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Desire Lanes: Misjudging the Needs of Pedestrians?

are there differences in types of desire lanes in public space between tortuous and linear street patterns and how can street patterns be improved based on this knowledge?

2. Theoretical Framework In this chapter, several theories are presented. To illustrate the subject, I refer to a fictive citizen, namely Steven. Every morning, Steven arrives at the train station via Mainstreet. At the end of Mainstreet there are traffic lights leading to the entrance of the station. However, Steven prefers to cross the street earlier through a grass field next to a bus stop. 2.1 What is a desire lane? A desire lane is a non-official constructed path, which means it is neither planned nor paved. The path exists in green areas like a grass field because people crushed the


green area by walking or cycling on it (Helbing et al., 2001, pp.361-362; Tiessen, 2007). Transport has a central role in the structure of a city. In the case of desire lanes, transport and thus citizens are the "designers" of the roads. So, this means that it is not the government which decides where the paths are situated. An example of a desire lane is displayed in Figure 1.

2.3 The formation of desire lanes

2.2 Predicting pedestrian behaviour

Often there is no strong connection or contact between pedestrians in a certain area. Yet there still is social pressure: the tend to deviate from the official path is often negligible (Helbing et al., 2001, p.369). Ittelson et al. (1974) discuss social system in which the environment is formed by (p.13). People are raised by their environment or society to behave in the appropriate way according to the relevant physical environment (p.90). An example of this is that you are expected to walk on a pedestrian lane and not next to it.

People move in space to participate in activities in several places (Dijst et al., 2002, pp.413-430; Urry, 2008) Walking is the most common way of transport (Urry, 2008, pp.64-65). Pedestrian behaviour often seems chaotic, in-

The formation of desire lanes is a process. This process, from a first track in a grass field to social acceptance of the desire lane, is described in this paragraph. 2.4 Social pressure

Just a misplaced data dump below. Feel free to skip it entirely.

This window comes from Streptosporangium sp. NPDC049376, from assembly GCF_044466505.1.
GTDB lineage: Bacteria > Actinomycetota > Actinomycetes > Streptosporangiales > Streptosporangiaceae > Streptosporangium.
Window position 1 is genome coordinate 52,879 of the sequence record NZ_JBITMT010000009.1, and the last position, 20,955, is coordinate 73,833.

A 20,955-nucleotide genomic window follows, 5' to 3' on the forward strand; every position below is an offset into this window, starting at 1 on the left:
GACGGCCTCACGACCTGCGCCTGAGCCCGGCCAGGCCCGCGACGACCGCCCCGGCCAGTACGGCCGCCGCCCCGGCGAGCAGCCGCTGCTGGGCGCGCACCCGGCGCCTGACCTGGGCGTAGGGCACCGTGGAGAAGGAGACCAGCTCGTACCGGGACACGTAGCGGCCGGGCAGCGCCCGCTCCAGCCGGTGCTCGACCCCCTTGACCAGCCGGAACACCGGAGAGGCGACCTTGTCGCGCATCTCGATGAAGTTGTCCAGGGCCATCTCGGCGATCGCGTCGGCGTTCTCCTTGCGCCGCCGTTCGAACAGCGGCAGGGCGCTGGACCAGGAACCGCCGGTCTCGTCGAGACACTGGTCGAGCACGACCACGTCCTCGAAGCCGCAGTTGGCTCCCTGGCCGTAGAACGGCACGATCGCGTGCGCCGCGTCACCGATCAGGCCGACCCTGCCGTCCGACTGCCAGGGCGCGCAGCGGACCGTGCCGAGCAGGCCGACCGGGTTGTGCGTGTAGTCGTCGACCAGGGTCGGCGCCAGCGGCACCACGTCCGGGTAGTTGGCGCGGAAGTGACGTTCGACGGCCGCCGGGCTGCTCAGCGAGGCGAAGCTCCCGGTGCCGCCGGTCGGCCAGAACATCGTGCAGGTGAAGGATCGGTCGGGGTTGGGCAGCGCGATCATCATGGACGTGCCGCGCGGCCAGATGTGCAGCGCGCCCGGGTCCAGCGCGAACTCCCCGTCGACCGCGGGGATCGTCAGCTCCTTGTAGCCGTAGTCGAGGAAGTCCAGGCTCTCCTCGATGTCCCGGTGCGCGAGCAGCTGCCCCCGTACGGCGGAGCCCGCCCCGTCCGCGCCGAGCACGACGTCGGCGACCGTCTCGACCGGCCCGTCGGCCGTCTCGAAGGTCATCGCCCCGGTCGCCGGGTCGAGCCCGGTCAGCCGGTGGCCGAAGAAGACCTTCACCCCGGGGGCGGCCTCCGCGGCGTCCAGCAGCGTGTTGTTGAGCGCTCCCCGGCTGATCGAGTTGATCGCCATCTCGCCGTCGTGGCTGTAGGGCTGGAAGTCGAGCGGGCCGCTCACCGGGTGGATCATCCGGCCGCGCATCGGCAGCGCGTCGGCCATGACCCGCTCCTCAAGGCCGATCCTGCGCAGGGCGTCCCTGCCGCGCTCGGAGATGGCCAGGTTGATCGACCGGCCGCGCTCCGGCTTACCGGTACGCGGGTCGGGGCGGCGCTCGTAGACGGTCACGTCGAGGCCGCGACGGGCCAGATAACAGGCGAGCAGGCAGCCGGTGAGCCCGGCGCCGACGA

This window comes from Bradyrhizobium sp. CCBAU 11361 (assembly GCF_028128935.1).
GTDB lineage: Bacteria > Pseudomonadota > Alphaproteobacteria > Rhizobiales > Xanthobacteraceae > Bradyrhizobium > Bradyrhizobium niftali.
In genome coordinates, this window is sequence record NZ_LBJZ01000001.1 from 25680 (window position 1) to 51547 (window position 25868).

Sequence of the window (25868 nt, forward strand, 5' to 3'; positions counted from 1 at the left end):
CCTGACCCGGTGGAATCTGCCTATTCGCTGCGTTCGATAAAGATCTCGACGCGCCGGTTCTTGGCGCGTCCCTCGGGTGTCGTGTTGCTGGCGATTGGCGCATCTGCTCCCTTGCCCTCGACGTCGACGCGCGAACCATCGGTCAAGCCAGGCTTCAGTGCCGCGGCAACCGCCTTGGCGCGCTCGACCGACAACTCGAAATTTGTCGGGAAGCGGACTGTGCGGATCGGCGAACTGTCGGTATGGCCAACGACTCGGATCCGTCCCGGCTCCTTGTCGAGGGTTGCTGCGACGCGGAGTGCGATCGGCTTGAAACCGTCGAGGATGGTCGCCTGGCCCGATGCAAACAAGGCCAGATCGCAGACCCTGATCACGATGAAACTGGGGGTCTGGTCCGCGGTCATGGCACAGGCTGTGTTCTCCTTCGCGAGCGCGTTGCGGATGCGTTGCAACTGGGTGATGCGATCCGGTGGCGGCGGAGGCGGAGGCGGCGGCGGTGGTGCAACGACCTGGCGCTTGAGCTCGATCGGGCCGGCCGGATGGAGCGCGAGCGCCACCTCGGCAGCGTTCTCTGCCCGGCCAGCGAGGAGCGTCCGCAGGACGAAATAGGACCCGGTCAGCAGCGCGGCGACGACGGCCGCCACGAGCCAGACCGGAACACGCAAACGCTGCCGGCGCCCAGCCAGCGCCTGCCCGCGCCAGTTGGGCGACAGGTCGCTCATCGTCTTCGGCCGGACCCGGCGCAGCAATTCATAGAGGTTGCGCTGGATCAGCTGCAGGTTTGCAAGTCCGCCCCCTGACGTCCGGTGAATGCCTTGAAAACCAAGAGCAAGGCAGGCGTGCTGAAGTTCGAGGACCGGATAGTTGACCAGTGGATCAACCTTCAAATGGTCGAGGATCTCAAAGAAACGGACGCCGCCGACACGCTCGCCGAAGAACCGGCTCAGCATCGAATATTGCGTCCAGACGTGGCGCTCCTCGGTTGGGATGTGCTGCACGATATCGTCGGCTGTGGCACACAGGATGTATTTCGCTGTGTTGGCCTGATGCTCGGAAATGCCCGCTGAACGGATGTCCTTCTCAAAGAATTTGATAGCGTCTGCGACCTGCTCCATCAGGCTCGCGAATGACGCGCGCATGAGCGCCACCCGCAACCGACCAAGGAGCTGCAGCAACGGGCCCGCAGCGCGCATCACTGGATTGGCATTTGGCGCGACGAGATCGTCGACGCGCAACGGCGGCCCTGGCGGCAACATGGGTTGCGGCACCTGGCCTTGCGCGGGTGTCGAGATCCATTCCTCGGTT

2.5 Self-organisation and the active human being

Figure 1: Example of a desire lanes Source: Author‘s own

dividuals still behave in relation to certain patterns (Helbing et al., 2001, pp.361-364; Kam Ho et al., 2012; Urry, 2008, pp.75-77). Individuals do not make complicated decisions, but behave according to an optimised behaviour strategy. This strategy is formed by trying out and learning from setbacks. Even though everybody has an optimised strategy (tourists and children to a lesser extent), the behaviour of an individual is difficult to predict. The difficulty derives from the route and destination often being unknown. Notwithstanding, the behaviour of flows of pedestrians is quite predictable (Helbing et al., 2001, pp.364-365). Desire lanes are not made and used by one pedestrian, but by flows of people (Helbing et al., 1998; Helbing et al., 2001). Therefore, the behaviour of pedestrians who are using desire lanes is easy to foretell.

Under certain circumstances, self-organisation of collective behavioural patterns can be found. Self-organisation implies that these patterns are not externally planned, prescribed or organised by such things as traffic signs or laws (Helbing et al., 2001, p.368). Ittelson et al. (1974) are talking about the active human being, who chooses his or her own path and by doing this, influencing their environment (pp.1-16). When does a human being become active and develop self-organisation? Which path a person takes depends on the utility that the person sees in a particular route as well as on the overall goal and the value that someone puts in this. A motivation in which the probability of success is included is required. This is also called the inner reality. There must be a reason that the probability of success is included. This is also labelled as the inner reality (Ajzen, 1991, pp.183-184; Ittelson et al., 1974, pp.84-85; Golledge and Stimson, 1997, pp.277-282). The greater the ambiguity or lack of structure in the grid, the more likely pedestrians are to take matters into their own hands and self-organisation occurs (Ittelson et al., 1974, p.86). People who are en route usually have short term goals (Helbing et al., 1998, p.8; Toledo et al., 2007, p.111). When someone walks from home to the station, they have